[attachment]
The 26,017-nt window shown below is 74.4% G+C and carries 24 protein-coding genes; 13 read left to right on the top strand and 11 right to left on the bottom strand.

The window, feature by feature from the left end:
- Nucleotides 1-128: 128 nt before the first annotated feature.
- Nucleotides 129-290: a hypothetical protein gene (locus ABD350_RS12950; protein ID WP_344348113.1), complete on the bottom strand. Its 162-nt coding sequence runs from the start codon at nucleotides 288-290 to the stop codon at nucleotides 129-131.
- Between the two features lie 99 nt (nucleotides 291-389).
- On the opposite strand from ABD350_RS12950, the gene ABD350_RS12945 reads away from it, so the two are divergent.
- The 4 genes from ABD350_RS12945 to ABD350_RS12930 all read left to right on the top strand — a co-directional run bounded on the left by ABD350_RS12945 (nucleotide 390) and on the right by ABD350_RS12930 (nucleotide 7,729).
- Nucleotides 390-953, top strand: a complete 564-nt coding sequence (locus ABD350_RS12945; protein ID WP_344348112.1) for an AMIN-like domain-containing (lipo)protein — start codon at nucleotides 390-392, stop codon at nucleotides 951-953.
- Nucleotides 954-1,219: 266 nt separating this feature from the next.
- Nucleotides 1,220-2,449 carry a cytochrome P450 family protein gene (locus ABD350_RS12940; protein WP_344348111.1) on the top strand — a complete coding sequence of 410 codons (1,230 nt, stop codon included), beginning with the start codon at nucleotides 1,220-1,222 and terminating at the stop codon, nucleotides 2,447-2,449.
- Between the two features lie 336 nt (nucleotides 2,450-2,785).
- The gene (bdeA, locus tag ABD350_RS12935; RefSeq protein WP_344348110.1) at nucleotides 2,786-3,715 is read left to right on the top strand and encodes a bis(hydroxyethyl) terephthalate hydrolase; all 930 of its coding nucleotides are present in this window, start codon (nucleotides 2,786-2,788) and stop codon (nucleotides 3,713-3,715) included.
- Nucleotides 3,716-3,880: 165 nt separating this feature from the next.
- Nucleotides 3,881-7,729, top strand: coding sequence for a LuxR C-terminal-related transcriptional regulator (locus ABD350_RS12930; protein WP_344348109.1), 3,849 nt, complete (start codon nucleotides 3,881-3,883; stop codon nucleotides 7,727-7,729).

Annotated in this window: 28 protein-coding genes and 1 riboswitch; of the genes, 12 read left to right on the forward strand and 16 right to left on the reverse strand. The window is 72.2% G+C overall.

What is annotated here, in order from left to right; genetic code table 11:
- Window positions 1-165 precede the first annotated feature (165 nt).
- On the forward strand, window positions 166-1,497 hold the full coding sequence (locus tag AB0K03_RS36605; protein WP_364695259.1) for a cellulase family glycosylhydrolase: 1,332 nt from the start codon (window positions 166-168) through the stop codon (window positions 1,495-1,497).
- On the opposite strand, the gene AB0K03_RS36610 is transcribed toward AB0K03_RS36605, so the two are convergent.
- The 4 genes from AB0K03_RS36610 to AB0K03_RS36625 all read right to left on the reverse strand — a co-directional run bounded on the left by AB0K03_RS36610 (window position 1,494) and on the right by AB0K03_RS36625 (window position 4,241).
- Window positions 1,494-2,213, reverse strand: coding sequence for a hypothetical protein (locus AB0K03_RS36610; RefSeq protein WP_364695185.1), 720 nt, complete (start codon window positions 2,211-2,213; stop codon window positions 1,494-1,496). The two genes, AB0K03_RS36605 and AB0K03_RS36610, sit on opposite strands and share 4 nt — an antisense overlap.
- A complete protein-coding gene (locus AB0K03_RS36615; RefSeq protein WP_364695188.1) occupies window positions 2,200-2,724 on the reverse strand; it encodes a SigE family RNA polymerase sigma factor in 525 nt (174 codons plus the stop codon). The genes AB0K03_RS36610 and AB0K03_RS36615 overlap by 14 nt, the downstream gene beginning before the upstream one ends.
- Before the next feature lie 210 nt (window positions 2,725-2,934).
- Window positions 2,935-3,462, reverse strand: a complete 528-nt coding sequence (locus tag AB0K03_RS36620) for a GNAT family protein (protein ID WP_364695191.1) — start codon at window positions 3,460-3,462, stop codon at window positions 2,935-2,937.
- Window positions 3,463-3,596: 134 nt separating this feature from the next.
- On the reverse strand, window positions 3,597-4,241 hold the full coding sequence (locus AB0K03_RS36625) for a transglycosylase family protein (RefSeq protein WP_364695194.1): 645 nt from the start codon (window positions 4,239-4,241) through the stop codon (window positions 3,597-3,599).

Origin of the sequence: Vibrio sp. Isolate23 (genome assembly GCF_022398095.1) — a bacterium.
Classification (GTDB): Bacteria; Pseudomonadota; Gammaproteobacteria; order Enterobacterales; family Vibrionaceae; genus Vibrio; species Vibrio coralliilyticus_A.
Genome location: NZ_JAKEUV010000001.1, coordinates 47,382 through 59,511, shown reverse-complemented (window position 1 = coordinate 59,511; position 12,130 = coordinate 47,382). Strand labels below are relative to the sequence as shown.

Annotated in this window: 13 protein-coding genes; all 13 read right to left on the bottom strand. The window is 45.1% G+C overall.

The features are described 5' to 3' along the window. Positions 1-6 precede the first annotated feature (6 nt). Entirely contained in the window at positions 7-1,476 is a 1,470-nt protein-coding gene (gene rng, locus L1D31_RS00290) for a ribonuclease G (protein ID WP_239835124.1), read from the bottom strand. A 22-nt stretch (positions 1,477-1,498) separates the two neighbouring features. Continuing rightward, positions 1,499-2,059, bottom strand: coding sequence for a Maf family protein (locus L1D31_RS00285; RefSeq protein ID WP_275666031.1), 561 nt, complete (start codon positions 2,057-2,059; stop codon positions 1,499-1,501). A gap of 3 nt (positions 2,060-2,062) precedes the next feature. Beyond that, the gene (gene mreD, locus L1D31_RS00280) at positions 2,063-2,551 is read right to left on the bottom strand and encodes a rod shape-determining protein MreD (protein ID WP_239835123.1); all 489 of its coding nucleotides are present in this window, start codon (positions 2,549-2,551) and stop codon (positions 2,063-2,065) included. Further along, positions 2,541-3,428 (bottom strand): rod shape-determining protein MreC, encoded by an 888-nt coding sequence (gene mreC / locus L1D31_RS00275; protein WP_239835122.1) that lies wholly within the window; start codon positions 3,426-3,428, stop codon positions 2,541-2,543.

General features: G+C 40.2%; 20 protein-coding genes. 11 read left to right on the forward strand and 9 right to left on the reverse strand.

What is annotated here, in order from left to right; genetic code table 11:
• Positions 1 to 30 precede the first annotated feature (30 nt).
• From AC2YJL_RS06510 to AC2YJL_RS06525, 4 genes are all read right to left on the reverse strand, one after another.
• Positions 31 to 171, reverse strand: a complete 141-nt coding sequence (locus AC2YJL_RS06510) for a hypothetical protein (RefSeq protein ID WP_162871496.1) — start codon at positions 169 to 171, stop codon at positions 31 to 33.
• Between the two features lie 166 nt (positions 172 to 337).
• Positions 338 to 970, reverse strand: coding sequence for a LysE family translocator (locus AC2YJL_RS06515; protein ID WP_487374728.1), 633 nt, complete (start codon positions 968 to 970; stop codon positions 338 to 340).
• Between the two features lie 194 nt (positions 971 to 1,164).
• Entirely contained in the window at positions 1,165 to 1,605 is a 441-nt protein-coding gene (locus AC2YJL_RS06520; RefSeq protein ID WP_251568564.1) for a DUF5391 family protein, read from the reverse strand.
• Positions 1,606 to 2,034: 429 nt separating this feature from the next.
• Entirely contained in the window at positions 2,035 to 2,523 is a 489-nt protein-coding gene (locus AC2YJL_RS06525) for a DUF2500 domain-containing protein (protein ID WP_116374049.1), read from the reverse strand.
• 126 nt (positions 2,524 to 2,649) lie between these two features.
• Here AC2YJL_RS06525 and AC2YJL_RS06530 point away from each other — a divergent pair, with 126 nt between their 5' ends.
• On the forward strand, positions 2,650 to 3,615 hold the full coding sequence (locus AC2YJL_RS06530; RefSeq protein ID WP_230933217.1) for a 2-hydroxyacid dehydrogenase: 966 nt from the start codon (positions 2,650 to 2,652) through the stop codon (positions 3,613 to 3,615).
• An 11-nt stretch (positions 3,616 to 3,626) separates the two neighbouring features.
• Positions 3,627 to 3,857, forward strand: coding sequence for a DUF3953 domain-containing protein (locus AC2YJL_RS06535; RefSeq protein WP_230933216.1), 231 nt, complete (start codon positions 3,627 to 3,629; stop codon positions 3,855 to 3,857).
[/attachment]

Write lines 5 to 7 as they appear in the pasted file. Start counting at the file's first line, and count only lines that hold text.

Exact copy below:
- Between the two features lie 99 nt (nucleotides 291-389).
- On the opposite strand from ABD350_RS12950, the gene ABD350_RS12945 reads away from it, so the two are divergent.
- The 4 genes from ABD350_RS12945 to ABD350_RS12930 all read left to right on the top strand — a co-directional run bounded on the left by ABD350_RS12945 (nucleotide 390) and on the right by ABD350_RS12930 (nucleotide 7,729).